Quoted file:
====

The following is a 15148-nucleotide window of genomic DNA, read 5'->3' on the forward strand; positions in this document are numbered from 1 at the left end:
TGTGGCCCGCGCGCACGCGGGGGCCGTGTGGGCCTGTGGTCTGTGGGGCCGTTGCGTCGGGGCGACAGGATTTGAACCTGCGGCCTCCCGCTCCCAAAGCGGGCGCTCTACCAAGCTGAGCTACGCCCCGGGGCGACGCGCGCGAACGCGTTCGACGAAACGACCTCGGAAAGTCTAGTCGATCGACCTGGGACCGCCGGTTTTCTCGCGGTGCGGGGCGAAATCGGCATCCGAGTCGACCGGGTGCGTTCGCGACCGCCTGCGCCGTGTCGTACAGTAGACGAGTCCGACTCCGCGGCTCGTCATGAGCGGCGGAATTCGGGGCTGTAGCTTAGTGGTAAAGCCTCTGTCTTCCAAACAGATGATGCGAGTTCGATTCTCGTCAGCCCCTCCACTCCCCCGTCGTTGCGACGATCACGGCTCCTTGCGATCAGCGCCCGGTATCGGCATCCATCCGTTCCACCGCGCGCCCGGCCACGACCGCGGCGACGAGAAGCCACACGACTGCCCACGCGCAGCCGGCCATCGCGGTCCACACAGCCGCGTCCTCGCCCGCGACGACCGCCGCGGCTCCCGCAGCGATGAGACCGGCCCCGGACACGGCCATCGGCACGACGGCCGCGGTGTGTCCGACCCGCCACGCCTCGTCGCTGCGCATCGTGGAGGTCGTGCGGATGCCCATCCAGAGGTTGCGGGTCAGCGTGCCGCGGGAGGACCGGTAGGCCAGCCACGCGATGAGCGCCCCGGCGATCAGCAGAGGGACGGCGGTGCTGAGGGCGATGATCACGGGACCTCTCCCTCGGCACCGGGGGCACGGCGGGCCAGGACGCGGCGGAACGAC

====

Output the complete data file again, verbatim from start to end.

The following is a 15148-nucleotide window of genomic DNA, read 5'->3' on the forward strand; positions in this document are numbered from 1 at the left end:
TGTGGCCCGCGCGCACGCGGGGGCCGTGTGGGCCTGTGGTCTGTGGGGCCGTTGCGTCGGGGCGACAGGATTTGAACCTGCGGCCTCCCGCTCCCAAAGCGGGCGCTCTACCAAGCTGAGCTACGCCCCGGGGCGACGCGCGCGAACGCGTTCGACGAAACGACCTCGGAAAGTCTAGTCGATCGACCTGGGACCGCCGGTTTTCTCGCGGTGCGGGGCGAAATCGGCATCCGAGTCGACCGGGTGCGTTCGCGACCGCCTGCGCCGTGTCGTACAGTAGACGAGTCCGACTCCGCGGCTCGTCATGAGCGGCGGAATTCGGGGCTGTAGCTTAGTGGTAAAGCCTCTGTCTTCCAAACAGATGATGCGAGTTCGATTCTCGTCAGCCCCTCCACTCCCCCGTCGTTGCGACGATCACGGCTCCTTGCGATCAGCGCCCGGTATCGGCATCCATCCGTTCCACCGCGCGCCCGGCCACGACCGCGGCGACGAGAAGCCACACGACTGCCCACGCGCAGCCGGCCATCGCGGTCCACACAGCCGCGTCCTCGCCCGCGACGACCGCCGCGGCTCCCGCAGCGATGAGACCGGCCCCGGACACGGCCATCGGCACGACGGCCGCGGTGTGTCCGACCCGCCACGCCTCGTCGCTGCGCATCGTGGAGGTCGTGCGGATGCCCATCCAGAGGTTGCGGGTCAGCGTGCCGCGGGAGGACCGGTAGGCCAGCCACGCGATGAGCGCCCCGGCGATCAGCAGAGGGACGGCGGTGCTGAGGGCGATGATCACGGGACCTCTCCCTCGGCACCGGGGGCACGGCGGGCCAGGACGCGGCGGAACGAC